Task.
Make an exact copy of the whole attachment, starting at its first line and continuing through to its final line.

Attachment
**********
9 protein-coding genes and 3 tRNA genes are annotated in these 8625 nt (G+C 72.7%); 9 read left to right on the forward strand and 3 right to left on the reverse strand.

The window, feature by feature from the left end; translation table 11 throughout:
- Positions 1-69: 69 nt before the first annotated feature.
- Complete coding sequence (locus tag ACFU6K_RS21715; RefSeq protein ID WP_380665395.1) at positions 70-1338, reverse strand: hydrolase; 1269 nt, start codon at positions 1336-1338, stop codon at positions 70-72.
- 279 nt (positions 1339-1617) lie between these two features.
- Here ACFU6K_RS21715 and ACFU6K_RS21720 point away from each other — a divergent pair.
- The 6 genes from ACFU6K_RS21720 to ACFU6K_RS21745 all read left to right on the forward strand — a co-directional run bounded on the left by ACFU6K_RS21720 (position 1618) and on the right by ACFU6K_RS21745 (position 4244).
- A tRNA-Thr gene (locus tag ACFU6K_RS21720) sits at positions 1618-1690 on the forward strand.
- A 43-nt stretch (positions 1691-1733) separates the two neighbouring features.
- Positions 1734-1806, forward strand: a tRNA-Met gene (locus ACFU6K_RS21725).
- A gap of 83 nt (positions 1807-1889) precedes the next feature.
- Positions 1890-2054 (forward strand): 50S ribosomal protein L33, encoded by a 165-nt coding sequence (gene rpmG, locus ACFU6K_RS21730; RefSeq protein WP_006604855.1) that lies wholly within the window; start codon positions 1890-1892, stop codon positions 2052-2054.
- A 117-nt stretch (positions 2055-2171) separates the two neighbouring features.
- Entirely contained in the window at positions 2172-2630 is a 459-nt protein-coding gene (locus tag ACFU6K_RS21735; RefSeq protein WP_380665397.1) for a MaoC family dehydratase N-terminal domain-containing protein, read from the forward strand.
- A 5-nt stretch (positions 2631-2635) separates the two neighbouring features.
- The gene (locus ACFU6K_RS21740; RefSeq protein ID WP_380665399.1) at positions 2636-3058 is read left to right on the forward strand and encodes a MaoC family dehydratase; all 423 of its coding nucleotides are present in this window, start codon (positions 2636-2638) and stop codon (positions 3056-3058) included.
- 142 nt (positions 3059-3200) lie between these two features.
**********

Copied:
9 protein-coding genes and 3 tRNA genes are annotated in these 8625 nt (G+C 72.7%); 9 read left to right on the forward strand and 3 right to left on the reverse strand.

The window, feature by feature from the left end; translation table 11 throughout:
- Positions 1-69: 69 nt before the first annotated feature.
- Complete coding sequence (locus tag ACFU6K_RS21715; RefSeq protein ID WP_380665395.1) at positions 70-1338, reverse strand: hydrolase; 1269 nt, start codon at positions 1336-1338, stop codon at positions 70-72.
- 279 nt (positions 1339-1617) lie between these two features.
- Here ACFU6K_RS21715 and ACFU6K_RS21720 point away from each other — a divergent pair.
- The 6 genes from ACFU6K_RS21720 to ACFU6K_RS21745 all read left to right on the forward strand — a co-directional run bounded on the left by ACFU6K_RS21720 (position 1618) and on the right by ACFU6K_RS21745 (position 4244).
- A tRNA-Thr gene (locus tag ACFU6K_RS21720) sits at positions 1618-1690 on the forward strand.
- A 43-nt stretch (positions 1691-1733) separates the two neighbouring features.
- Positions 1734-1806, forward strand: a tRNA-Met gene (locus ACFU6K_RS21725).
- A gap of 83 nt (positions 1807-1889) precedes the next feature.
- Positions 1890-2054 (forward strand): 50S ribosomal protein L33, encoded by a 165-nt coding sequence (gene rpmG, locus ACFU6K_RS21730; RefSeq protein WP_006604855.1) that lies wholly within the window; start codon positions 1890-1892, stop codon positions 2052-2054.
- A 117-nt stretch (positions 2055-2171) separates the two neighbouring features.
- Entirely contained in the window at positions 2172-2630 is a 459-nt protein-coding gene (locus tag ACFU6K_RS21735; RefSeq protein WP_380665397.1) for a MaoC family dehydratase N-terminal domain-containing protein, read from the forward strand.
- A 5-nt stretch (positions 2631-2635) separates the two neighbouring features.
- The gene (locus ACFU6K_RS21740; RefSeq protein ID WP_380665399.1) at positions 2636-3058 is read left to right on the forward strand and encodes a MaoC family dehydratase; all 423 of its coding nucleotides are present in this window, start codon (positions 2636-2638) and stop codon (positions 3056-3058) included.
- 142 nt (positions 3059-3200) lie between these two features.